1 February 2018
Inflation and bond yields – some context
But first some context. In a big picture sense, inflation has been falling since the mid 1970s-early 1980sThe global economy is finally emerging from its post-Global Financial Crisis (GFC) hangover. Talk of secular stagnation was overdone. Slow global growth since the GFC largely reflected a typical constrained aftermath from a major financial crisis.
Source: Global Financial Data, AMP Capital
The fall in inflation over the last 30-40 years reflects: the inflation-fighting policies of central banks; supply side reforms that boosted productivity; globalisation that brought a billion or so workers into the capitalist system; and the benefits of the information technology revolution harnessed by the likes of Amazon and Uber. The fall in inflation in turn has been the main driver of a super cycle bull market in bonds, with yields trending down since the early 1980s. (Don’t forget, when bond yields fall, bond prices rise. Suppose the government issues a $100 bond paying $4 pa in interest for an initial yield of 4%. If investors push yields down to 3%, the bond’s price will be pushed up until the 3% yield is achieved with the $4 interest payment.)
The 35-40-year fall in inflation and bond yields has also underpinned strong gains in most other assets. Put simply:
- the shift to lower in inflation allowed interest rates to fall;
- this allowed bond yields to fall (resulting in capital gains);
- which in turn allowed shares to be rerated higher (price to earnings multiples rose from around seven or eight times in the early 1980s to around 15-17 times), which boosted share returns over and above what would have been expected from dividend yields and earnings growth alone;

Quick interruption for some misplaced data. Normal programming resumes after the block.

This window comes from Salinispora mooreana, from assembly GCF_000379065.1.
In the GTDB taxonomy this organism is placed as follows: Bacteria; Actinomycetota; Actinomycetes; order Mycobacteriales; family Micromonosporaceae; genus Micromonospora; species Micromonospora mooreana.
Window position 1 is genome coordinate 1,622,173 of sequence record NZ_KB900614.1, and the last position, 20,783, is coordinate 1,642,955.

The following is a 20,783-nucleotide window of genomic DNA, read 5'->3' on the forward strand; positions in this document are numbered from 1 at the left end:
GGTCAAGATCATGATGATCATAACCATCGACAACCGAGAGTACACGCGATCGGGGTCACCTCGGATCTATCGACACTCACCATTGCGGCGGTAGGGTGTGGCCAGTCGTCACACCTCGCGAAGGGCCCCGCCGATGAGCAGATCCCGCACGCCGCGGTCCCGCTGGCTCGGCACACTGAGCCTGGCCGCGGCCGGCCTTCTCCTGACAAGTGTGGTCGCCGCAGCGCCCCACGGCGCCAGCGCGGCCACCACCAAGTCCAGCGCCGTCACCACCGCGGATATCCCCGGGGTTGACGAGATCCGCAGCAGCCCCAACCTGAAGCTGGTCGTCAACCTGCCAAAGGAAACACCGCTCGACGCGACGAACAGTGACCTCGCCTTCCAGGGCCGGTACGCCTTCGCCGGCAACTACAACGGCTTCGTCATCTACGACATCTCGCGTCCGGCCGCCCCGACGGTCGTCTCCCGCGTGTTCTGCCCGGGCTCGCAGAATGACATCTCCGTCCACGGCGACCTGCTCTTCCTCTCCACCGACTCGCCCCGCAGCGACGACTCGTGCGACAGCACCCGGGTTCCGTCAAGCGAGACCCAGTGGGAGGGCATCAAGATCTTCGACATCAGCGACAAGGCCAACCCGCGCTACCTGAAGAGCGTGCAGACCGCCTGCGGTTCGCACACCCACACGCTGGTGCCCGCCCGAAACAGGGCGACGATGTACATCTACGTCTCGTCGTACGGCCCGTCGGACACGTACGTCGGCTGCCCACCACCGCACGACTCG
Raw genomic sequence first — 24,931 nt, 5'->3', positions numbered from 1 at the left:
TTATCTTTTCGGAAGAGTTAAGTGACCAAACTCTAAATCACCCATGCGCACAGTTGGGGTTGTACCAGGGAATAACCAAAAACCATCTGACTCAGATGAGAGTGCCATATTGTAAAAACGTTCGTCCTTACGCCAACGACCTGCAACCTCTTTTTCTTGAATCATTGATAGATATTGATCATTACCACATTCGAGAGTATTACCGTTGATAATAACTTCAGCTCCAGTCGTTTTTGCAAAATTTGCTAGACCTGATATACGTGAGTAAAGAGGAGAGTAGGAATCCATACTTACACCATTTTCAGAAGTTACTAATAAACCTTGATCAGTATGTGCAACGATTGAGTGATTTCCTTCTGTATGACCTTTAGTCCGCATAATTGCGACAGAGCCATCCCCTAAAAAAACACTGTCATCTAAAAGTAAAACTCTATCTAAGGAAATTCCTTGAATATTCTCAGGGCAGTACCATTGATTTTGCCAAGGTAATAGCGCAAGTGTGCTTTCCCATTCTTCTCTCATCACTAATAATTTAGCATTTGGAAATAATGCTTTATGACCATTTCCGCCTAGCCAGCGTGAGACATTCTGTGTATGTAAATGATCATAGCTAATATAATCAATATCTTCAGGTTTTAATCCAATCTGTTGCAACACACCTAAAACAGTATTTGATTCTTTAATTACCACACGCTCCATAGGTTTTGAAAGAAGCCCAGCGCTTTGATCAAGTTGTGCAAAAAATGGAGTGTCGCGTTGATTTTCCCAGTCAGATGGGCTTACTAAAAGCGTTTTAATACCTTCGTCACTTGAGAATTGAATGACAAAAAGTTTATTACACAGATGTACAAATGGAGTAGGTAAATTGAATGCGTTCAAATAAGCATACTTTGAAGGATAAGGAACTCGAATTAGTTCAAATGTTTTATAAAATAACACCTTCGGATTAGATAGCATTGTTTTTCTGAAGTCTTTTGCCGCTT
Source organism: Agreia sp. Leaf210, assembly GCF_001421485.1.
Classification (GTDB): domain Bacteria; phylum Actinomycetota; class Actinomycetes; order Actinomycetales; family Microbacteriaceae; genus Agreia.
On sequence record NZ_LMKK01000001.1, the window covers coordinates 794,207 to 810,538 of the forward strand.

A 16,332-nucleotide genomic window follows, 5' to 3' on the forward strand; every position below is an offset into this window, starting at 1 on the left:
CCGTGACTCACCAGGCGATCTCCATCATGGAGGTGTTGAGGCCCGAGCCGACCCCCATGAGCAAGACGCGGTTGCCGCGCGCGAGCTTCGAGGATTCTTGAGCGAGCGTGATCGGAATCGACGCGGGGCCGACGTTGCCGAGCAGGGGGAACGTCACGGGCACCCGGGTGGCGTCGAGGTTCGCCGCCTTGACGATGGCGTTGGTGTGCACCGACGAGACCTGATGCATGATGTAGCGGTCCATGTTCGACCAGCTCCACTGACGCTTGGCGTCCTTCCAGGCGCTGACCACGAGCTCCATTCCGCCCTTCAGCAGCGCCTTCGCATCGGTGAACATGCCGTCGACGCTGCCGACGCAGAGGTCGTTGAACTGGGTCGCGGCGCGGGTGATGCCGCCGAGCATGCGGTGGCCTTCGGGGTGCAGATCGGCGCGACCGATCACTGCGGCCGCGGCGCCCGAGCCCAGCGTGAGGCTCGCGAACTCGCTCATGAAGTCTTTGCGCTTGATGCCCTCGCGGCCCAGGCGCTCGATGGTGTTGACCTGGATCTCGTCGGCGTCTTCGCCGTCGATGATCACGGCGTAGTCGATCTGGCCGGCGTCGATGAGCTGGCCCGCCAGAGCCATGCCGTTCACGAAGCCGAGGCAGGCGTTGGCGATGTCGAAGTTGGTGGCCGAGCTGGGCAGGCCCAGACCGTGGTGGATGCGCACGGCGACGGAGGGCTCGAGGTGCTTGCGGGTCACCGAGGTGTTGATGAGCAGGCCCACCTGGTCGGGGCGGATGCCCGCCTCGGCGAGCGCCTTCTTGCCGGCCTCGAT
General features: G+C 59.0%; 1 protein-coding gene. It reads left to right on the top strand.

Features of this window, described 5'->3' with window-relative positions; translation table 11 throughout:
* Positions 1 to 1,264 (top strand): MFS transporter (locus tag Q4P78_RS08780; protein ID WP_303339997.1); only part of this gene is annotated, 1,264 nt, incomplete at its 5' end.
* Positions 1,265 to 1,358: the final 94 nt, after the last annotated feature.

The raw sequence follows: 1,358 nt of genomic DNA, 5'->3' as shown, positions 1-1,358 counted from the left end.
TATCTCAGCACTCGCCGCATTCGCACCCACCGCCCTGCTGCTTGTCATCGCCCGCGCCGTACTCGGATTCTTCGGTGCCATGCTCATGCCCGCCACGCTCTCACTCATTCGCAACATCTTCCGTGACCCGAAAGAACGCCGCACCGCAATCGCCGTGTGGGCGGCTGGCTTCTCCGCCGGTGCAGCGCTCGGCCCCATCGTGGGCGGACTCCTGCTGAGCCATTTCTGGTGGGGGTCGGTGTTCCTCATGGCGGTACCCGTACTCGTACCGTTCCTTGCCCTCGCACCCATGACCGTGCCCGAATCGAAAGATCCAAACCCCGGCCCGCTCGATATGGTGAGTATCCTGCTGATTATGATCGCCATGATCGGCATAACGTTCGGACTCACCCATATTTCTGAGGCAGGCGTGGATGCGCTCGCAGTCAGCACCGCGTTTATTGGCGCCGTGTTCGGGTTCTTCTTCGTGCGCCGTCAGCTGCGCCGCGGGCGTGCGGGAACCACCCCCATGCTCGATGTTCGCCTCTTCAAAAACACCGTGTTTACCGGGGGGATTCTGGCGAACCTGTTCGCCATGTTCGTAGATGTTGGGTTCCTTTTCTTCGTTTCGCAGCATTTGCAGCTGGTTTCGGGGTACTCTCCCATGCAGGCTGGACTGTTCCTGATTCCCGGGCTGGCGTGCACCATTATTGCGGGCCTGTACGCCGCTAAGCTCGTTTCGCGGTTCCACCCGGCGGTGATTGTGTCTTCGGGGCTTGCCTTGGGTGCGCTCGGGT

- lower interest rates allowed other assets to trade on lower yields boosting both commercial property returns, house prices and infrastructure returns. In particular, residential property gained as lower mortgage rates allowed people to borrow more relative to their incomes.
Inflation starting to stir globally, bond yields on the up
Since late 2016, our assessment has been that the super cycle bull market in bonds is over. This remains the case for several reasons. First, deflation risks are receding and gradually giving rise to inflation risks, led by the US:
- Global growth is now starting to run above potential again and this is leading to a decline in spare capacity and with global growth now accelerating this is likely to have been used up by late next year. Diminishing spare capacity makes it easier for companies to raise prices.
Source: Bloomberg, AMP Capital
Thirdly, bonds remain over loved with a huge post-GFC inflow into bond funds in the US. (The same picture applies if ETFs are added in.) This leaves them vulnerable to a reversal if investor sentiment towards them turns really negative.
- Historically, bond yields have remained low after a long-term downswing for around several years as it takes a while for growth and inflation expectations to really turn back up. See the circled areas for US and Australian bond yields in the second chart in this note.
- While the Fed is likely to raise interest rates more than currently expected by the US money market (we expect four hikes and the market is factoring in two or three), the process of rate hikes is still likely to remain gradual.
- Central banks in Europe, Japan and Australia remain a fair way off starting to tighten so global monetary policy will remain easy for a while yet.
- Global inflation is unlikely to take off too quickly given spare capacity in labour markets (in Europe and Australia) and technological innovation continuing to constrain inflation.
- Inflation expectations are anchored at low levels far better than was the case in, say, 1994.
- Finally, the idea that high debt levels mean that central banks will either have to live with a debt crisis or much higher inflation is nonsense. High debt levels just mean that interest rate increases are more potent than they used to be – so when inflation does start to become an issue, they won’t have to raise interest rates as much to bring spending and inflation back under control than was the case in the past. In fact, high debt levels mean central banks have more power than in the past to control inflation.
Implications for investors?
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